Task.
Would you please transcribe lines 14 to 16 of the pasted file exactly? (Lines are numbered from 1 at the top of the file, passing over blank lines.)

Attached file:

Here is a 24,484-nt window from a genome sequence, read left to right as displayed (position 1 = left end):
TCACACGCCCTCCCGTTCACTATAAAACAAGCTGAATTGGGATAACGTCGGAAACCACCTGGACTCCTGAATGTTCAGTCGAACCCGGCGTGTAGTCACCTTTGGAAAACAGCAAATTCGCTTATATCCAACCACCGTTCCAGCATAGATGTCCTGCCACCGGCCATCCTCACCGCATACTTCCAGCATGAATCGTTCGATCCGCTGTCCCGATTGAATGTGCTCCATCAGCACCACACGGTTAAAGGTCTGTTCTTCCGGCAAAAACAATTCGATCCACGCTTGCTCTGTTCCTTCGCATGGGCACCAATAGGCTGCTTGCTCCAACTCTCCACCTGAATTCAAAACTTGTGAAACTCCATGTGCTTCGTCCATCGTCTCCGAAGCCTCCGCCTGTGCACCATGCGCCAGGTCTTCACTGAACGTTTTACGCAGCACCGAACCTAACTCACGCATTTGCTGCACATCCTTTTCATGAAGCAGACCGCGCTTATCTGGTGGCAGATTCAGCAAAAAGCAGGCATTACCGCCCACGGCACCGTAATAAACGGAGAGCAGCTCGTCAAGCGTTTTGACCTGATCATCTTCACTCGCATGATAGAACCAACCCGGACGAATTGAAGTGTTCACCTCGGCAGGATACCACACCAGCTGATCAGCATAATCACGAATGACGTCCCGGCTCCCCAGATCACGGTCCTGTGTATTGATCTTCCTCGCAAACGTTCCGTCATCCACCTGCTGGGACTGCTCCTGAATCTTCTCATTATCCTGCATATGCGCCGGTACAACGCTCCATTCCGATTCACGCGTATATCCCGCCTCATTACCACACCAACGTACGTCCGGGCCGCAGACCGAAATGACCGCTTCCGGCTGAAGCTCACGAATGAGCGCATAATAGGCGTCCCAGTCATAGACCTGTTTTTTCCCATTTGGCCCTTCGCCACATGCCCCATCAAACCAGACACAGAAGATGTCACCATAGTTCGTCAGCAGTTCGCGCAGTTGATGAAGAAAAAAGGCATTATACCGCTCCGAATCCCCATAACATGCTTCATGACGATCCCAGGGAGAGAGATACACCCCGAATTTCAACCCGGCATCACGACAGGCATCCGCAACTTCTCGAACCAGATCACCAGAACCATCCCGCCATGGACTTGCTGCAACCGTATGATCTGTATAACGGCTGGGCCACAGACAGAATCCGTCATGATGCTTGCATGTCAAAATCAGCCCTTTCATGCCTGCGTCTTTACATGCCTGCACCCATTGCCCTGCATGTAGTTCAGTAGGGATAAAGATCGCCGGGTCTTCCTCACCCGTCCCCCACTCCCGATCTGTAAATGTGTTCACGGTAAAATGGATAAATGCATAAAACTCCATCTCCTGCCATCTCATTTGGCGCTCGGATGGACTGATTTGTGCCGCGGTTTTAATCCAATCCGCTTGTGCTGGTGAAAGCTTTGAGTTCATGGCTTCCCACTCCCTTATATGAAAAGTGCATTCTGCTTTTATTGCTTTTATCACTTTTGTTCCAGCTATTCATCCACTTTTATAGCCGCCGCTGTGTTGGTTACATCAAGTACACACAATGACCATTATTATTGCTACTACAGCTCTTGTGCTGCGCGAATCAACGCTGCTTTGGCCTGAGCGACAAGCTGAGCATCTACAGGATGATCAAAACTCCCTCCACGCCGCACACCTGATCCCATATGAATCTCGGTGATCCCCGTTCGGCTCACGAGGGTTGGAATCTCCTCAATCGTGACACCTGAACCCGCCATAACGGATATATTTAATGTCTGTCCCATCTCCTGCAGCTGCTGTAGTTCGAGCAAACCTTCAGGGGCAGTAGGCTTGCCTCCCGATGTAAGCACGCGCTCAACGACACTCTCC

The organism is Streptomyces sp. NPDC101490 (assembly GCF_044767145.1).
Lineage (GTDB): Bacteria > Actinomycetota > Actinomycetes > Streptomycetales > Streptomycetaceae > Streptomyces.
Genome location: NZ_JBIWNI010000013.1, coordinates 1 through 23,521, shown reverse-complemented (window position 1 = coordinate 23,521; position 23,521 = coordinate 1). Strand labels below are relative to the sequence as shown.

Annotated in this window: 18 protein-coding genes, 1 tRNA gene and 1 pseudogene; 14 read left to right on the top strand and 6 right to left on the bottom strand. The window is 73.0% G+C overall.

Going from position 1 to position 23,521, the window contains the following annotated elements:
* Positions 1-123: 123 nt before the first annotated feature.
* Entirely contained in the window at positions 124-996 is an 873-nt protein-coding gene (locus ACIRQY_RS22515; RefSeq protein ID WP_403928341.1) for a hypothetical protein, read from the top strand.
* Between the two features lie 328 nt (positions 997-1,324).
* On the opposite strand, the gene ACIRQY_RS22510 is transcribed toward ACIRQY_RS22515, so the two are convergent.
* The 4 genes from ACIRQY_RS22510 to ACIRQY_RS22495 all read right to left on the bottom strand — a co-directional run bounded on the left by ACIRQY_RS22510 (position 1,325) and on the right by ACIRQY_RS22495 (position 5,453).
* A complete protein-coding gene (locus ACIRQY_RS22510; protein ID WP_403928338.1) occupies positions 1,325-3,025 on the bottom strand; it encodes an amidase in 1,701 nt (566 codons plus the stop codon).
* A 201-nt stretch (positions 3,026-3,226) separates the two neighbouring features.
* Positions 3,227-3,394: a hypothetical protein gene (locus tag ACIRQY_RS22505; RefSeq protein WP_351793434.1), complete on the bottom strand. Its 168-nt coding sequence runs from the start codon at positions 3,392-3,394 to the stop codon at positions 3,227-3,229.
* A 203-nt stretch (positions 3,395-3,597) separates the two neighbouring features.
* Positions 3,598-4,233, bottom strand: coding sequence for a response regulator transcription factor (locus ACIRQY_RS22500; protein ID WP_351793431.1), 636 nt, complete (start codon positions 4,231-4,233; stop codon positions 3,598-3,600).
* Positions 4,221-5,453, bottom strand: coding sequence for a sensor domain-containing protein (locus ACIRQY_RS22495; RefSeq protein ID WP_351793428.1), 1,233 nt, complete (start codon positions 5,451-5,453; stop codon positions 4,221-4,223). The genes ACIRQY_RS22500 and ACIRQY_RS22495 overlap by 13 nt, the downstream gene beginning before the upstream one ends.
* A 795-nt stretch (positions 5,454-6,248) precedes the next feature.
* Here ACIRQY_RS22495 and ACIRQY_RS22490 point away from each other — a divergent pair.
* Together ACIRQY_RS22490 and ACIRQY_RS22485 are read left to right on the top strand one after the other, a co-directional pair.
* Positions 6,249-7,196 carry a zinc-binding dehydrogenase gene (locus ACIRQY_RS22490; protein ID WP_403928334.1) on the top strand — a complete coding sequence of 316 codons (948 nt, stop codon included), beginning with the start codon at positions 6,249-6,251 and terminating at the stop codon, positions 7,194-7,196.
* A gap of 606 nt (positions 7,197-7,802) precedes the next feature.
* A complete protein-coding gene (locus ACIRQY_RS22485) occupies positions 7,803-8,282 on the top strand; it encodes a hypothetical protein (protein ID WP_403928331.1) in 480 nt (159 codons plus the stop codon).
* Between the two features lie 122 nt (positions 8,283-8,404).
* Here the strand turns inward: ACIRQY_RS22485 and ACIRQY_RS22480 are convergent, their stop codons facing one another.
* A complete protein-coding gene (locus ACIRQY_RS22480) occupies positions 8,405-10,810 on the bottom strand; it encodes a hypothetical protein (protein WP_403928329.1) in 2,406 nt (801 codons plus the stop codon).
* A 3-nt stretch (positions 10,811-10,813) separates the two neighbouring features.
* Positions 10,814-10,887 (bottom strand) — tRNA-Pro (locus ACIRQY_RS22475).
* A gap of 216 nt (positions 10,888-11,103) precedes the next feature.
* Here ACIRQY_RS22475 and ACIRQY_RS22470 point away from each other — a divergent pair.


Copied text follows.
* A 201-nt stretch (positions 3,026-3,226) separates the two neighbouring features.
* Positions 3,227-3,394: a hypothetical protein gene (locus tag ACIRQY_RS22505; RefSeq protein WP_351793434.1), complete on the bottom strand. Its 168-nt coding sequence runs from the start codon at positions 3,392-3,394 to the stop codon at positions 3,227-3,229.
* A 203-nt stretch (positions 3,395-3,597) separates the two neighbouring features.